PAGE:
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Debt Settlement

Connecticut is known for many things, including being home to prestigious Yale University. Yet many residents of Connecticut struggle with debt. One way to meet that struggle head-on is through debt settlement. Debt settlement is when a third party works with your creditors to reach an appropriate settlement amount that reduces the amount you pay and fulfills your financial obligation.

Here’s Settlement Works In Connecticut

The Connecticut Department of Banking regulates debt settlement and debt negotiation companies. The state defines debt negotiation as “for, or with, the expectation of a fee, commission or other valuable consideration, assisting a debtor in negotiating or attempting to negotiate on behalf of a debtor the terms of a debtor's obligations with one or more mortgagees or creditors of the debtor, including the negotiation of short sales of residential property or foreclosure rescue services.”

In 2009, the Act Concerning Consumer Credit Licensees went into effect, which imposed a number of restrictions and regulations to debt negotiation companies in Connecticut. All companies performing debt negotiation tasks regardless of the name they use to describe these tasks, must have a debt negotiation license. A notable exception to the licensing regulation is attorneys licensed by the Connecticut bar who offer debt settlement or negotiation to a client as part of other representation. Before meeting with a debt settlement agency, check the Department of Banking website to verify their license. If you feel that a company is violating the law, you can report the company to the Department of Banking.

Questions You Should Ask

While there are many agencies that offer debt settlement services in Connecticut, it is important to find the right fit for you. The National Federation for Credit Counseling recommends asking a lot of questions before signing a contract, including if the firm recommends that you stop paying your creditors, if it will be reported as “Paid by Settlement” on your credit report and what taxes on the forgiven debt you will be responsible for.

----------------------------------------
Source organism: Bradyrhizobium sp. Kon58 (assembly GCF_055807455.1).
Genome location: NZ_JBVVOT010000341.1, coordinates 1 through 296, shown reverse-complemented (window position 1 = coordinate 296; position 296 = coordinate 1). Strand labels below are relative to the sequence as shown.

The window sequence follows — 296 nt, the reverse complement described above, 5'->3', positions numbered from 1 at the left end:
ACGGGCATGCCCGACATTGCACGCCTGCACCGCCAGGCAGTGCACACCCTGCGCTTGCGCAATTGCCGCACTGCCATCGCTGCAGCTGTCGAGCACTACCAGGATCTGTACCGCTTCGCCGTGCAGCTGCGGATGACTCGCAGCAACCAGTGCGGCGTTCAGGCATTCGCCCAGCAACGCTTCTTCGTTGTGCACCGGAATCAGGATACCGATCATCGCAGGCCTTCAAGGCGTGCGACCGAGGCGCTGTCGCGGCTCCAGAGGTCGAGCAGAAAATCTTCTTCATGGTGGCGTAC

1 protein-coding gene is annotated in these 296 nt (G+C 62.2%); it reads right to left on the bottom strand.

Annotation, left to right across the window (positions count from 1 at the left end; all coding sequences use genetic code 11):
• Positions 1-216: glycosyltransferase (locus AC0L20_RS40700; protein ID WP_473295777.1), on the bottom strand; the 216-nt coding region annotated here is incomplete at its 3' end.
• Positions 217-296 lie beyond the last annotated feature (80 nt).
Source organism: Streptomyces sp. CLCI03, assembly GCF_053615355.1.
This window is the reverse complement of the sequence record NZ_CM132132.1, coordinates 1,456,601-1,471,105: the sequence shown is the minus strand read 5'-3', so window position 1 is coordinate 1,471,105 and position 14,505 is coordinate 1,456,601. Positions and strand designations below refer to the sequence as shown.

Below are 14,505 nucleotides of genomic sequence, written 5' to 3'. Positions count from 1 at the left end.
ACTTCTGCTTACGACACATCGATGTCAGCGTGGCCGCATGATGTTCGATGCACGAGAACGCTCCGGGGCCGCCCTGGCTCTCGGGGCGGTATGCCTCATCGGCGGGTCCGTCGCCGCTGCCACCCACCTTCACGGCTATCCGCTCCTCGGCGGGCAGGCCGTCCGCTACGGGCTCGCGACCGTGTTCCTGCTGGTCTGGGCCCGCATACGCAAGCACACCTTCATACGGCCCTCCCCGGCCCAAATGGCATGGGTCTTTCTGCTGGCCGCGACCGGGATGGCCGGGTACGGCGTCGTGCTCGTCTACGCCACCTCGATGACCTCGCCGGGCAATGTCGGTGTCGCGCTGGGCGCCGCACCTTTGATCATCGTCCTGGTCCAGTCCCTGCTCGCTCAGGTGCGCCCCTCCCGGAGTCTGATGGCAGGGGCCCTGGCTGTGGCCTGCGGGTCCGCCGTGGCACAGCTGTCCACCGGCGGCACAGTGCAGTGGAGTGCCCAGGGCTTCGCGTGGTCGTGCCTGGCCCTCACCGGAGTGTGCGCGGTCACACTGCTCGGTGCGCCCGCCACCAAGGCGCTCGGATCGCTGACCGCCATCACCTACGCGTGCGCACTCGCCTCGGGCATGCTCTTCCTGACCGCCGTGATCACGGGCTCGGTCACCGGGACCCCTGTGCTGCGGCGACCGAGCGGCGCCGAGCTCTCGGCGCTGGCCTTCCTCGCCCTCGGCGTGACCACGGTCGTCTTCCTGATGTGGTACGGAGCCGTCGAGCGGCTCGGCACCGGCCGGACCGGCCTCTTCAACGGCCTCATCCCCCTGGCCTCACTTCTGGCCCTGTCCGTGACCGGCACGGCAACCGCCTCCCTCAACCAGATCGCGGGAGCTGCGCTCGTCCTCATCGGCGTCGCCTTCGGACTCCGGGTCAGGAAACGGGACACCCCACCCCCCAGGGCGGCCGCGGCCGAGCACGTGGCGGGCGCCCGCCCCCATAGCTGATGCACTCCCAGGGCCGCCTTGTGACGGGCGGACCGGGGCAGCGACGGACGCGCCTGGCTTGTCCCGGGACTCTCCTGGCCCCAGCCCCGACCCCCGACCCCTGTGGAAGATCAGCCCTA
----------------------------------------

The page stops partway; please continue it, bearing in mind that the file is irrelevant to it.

Agencies can charge a maximum fee of $50 for the initial visit, and the service fee must be no more than $8 per month for each creditor, totaling to $40 or less. “A debt negotiator of unsecured debt may collect total aggregate fees including the initial fee and service fees, not to exceed 10 percent of the amount by which the consumer’s debt is reduced as part of each settlement as agreed to in the debt negotiation service contract as each settlement is achieved,” according to the Department of Banking. Additionally, the maximum fee to pay a secured debt, such as a car or house, is $500.

Credit Counseling

In recognition of the potential harm of credit card debt, the Connecticut government has put services in place to help residents receive legitimate assistance in resolving their debt problems including credit counseling.

Connecticut Regulations

If you’re a Connecticut resident struggling with credit card debt or considering bankruptcy, consult the state government website for complete rules about how credit counselors can operate in the state. The government identifies credit counselors as “debt adjustors,” since many credit counselors administer debt management plans in addition to other services. The state licenses debt adjustors as long as they meet the following requirements:

  • Provide clients with written agreements including services to be provided and fees
  • Provide free individualized credit counseling and budgeting advice before entering into a written agreement
  • Determine that clients have the financial ability to make the payments as agreed to
  • Contact each creditor to find out if they’ll accept the payments established in the written agreement
  • Make payments to those creditors within a reasonable amount of time
  • Provide clients a written statement at least quarterly

Find a Connecticut credit counselor by reviewing the U.S. Department of Justice’s approved list of credit counselors.

Types of Services Offered

If you choose to work with a credit counselor, you can opt to receive free credit counseling and budget assistance or to enter a debt management plan (DMP). Free credit counseling can help you create a plan for getting out of debt on your own. A DMP requires you to pay the debt adjustor a monthly payment that is then used to pay your credit card bills, student loans and medical bills. The advantage of a DMP is that the debt adjustor can often negotiate with your creditors to lower your interest rate and to reduce or eliminate any over limit or late fees that have accumulated on your accounts. This will allow you to pay off your debts more quickly. Working with a licensed debt adjustor is the safest way to enter a DMP. You run the risk of having your money used for other purposes than debt repayment if you use a debt adjustor that isn't licensed.

Whether you choose to tackle your credit card debt on your own or with a credit counselor, it’s important that you continue to be disciplined about your money management after your debt has been repaid. Don’t start using your credit cards again and use the funds you’ve paid to credit card companies to build a robust savings account.